Alzheimer’s disease is a multi-proteinopathy, involving both extracellular amyloid-β deposits (i.e. amyloid-β plaques) and intracellular accumulation of post-translationally modified tau proteins. Both proteins are considered to develop in a topographic pattern that can be stereotypically assessed using Thal amyloid phase for amyloid-β plaques and Braak NFT staging.
A recent study in the Brain journal, conducted by researchers in Mayo Clinic Jacksonville, first author Melissa Murray, Ph.D., evaluates the correspondence of Thal amyloid phase to Braak tangle stage and ante-mortem clinical characteristics in a large autopsy cohort and examines the relevance of Thal amyloid phase in a prospectively followed autopsied cohort who underwent ante-mortem.
The Mayo Clinic Jacksonville Brain Bank case series was selected regardless of ante-mortem clinical diagnosis and neuropathologic co-morbidities, and assigned Thal amyloid phase and Braak tangle stage using thioflavin-S fluorescent microscopy. 11C-Pittsburgh compound B studies from Mayo Clinic Rochester were available for 35 participants scanned within two years of death, while cortical 11C-Pittsburgh compound B values were calculated as a standard uptake value ratio normalized to cerebellum grey/white matter.
In the high likelihood Alzheimer's disease brain bank cohort, cases with lower Thal amyloid phases were older at death, had a lower Braak tangle stage, and were less frequently APOE-ε4 positive. In these Alzheimer's disease cases, Braak tangle stage, but not Thal amyloid phase, predicted age at onset, disease duration, and final Mini-Mental State Examination score. In contrast, Thal amyloid phase, but not Braak tangle stage or cerebral amyloid angiopathy, predicted 11C-Pittsburgh compound B standard uptake value ratio.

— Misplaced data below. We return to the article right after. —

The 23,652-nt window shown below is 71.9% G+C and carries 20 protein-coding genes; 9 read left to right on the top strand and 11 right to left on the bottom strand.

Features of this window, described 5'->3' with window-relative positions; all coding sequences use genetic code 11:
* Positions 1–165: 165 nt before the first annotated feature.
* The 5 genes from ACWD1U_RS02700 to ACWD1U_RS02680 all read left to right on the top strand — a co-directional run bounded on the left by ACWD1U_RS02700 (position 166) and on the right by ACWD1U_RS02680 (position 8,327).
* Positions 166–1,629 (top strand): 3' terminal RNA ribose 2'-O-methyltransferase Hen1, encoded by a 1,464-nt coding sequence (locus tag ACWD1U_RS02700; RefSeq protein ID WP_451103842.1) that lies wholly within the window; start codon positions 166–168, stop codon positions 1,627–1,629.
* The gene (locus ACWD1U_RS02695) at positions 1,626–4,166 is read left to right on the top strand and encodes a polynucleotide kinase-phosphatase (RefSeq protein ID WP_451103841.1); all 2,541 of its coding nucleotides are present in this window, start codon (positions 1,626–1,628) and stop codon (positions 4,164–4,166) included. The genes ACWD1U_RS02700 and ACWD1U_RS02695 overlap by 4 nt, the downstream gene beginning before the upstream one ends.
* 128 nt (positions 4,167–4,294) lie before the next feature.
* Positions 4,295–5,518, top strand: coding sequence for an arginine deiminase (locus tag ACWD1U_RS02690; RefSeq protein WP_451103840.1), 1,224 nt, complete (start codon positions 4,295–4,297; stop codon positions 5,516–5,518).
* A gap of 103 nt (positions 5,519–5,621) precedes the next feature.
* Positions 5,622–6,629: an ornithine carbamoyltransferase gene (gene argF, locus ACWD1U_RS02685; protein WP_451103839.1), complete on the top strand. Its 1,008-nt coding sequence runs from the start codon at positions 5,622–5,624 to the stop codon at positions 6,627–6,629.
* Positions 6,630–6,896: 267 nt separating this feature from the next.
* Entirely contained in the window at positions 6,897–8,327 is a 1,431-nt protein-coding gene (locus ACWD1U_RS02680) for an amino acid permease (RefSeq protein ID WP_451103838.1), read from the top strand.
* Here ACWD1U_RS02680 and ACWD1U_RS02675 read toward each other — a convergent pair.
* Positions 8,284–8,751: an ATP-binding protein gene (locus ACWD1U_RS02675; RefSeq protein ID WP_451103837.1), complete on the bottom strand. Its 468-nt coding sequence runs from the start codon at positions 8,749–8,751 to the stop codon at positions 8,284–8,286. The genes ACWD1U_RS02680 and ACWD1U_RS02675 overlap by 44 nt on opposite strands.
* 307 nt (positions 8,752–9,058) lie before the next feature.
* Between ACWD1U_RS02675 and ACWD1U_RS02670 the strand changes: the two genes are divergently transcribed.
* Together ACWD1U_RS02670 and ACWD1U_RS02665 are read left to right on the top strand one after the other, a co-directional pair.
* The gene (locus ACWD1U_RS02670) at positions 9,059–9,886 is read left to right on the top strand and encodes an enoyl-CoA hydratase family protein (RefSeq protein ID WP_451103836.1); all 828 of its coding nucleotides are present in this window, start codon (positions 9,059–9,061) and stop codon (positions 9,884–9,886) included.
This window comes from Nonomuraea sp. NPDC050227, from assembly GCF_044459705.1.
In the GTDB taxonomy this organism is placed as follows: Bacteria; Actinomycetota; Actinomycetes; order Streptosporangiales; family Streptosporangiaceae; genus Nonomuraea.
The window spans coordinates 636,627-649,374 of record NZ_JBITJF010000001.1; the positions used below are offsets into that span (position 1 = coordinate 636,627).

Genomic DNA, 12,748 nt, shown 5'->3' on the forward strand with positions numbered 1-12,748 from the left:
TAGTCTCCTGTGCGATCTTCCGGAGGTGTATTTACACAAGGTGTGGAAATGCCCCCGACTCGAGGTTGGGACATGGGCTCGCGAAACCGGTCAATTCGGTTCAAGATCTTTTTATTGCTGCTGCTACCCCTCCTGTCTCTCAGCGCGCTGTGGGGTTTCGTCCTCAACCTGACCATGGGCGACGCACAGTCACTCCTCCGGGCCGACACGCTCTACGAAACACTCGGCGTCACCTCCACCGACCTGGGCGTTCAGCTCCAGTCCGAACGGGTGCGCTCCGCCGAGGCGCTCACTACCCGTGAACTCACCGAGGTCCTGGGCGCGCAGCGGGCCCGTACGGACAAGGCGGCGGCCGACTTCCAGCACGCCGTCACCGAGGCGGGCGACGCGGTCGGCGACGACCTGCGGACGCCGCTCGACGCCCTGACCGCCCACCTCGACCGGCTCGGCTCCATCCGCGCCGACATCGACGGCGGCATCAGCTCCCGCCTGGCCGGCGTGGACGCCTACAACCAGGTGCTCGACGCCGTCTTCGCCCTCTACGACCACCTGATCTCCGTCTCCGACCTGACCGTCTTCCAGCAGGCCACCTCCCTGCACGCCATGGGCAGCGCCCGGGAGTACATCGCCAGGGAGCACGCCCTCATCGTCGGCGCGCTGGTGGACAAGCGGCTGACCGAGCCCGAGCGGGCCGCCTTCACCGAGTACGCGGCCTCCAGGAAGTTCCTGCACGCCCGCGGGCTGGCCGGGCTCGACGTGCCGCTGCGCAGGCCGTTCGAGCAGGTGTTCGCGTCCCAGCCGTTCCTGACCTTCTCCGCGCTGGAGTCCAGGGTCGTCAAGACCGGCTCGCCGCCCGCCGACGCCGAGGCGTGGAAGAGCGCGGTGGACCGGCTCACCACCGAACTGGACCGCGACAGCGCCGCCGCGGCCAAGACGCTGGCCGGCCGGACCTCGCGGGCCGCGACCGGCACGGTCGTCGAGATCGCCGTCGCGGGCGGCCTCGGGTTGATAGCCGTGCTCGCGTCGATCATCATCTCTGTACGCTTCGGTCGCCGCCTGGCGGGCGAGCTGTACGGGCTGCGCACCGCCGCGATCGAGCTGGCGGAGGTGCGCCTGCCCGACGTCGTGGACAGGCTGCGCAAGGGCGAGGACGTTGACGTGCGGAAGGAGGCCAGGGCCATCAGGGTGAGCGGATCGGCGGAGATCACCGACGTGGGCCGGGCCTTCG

In the 35 cases with ante-mortem amyloid imaging, a transition between Thal amyloid phases one to two seemed to correspond to 11C-Pittsburgh compound B standard uptake value ratio of 1.4. Alzheimer's disease cases who were older and were APOE-ε4 negative tended to have lower amyloid phases. Although Thal amyloid phase predicted clinical characteristics of Alzheimer's disease patients, the pre-mortem clinical status was driven by Braak tangle stage. Thal amyloid phase correlated best with 11C-Pittsburgh compound B values, but not Braak tangle stage or cerebral amyloid angiopathy. The 11C-Pittsburgh compound B cut-off point value of 1.4 was approximately equivalent to a Thal amyloid phase of one to two.
Additional Mayo Clinic authors include: Val Lowe, M.D., Neill Graff-Radford, M.D., Amanda Liesinger, Ashley Cannon, Ph.D., Scott Przybelski, Bhupendra Rawal, Joseph Parisi, M.D., Ronald Petersen, M.D., Ph.D., Kejal Kantarci, M.D., Owen Ross, Ph.D., David Knopman, M.D., Clifford Jack, M.D., and Dennis Dickson, M.D.